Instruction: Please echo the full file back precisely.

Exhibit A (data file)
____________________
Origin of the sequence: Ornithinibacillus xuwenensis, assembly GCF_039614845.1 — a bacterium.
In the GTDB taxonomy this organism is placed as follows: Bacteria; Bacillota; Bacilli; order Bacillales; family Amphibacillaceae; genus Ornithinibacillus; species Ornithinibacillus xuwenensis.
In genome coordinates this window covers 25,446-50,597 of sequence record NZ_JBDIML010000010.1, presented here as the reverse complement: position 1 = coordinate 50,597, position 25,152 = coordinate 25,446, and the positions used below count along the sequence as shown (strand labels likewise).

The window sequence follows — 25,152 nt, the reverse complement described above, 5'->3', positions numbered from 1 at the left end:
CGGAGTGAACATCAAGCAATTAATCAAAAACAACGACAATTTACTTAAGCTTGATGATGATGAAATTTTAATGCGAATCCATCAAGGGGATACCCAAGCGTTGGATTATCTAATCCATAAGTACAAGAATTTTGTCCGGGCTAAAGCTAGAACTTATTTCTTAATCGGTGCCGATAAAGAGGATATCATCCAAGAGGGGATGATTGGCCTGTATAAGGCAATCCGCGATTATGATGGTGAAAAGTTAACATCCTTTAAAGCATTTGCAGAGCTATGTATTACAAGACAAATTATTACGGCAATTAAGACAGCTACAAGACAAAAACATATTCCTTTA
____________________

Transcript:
Origin of the sequence: Ornithinibacillus xuwenensis, assembly GCF_039614845.1 — a bacterium.
In the GTDB taxonomy this organism is placed as follows: Bacteria; Bacillota; Bacilli; order Bacillales; family Amphibacillaceae; genus Ornithinibacillus; species Ornithinibacillus xuwenensis.
In genome coordinates this window covers 25,446-50,597 of sequence record NZ_JBDIML010000010.1, presented here as the reverse complement: position 1 = coordinate 50,597, position 25,152 = coordinate 25,446, and the positions used below count along the sequence as shown (strand labels likewise).

The window sequence follows — 25,152 nt, the reverse complement described above, 5'->3', positions numbered from 1 at the left end:
CGGAGTGAACATCAAGCAATTAATCAAAAACAACGACAATTTACTTAAGCTTGATGATGATGAAATTTTAATGCGAATCCATCAAGGGGATACCCAAGCGTTGGATTATCTAATCCATAAGTACAAGAATTTTGTCCGGGCTAAAGCTAGAACTTATTTCTTAATCGGTGCCGATAAAGAGGATATCATCCAAGAGGGGATGATTGGCCTGTATAAGGCAATCCGCGATTATGATGGTGAAAAGTTAACATCCTTTAAAGCATTTGCAGAGCTATGTATTACAAGACAAATTATTACGGCAATTAAGACAGCTACAAGACAAAAACATATTCCTTTA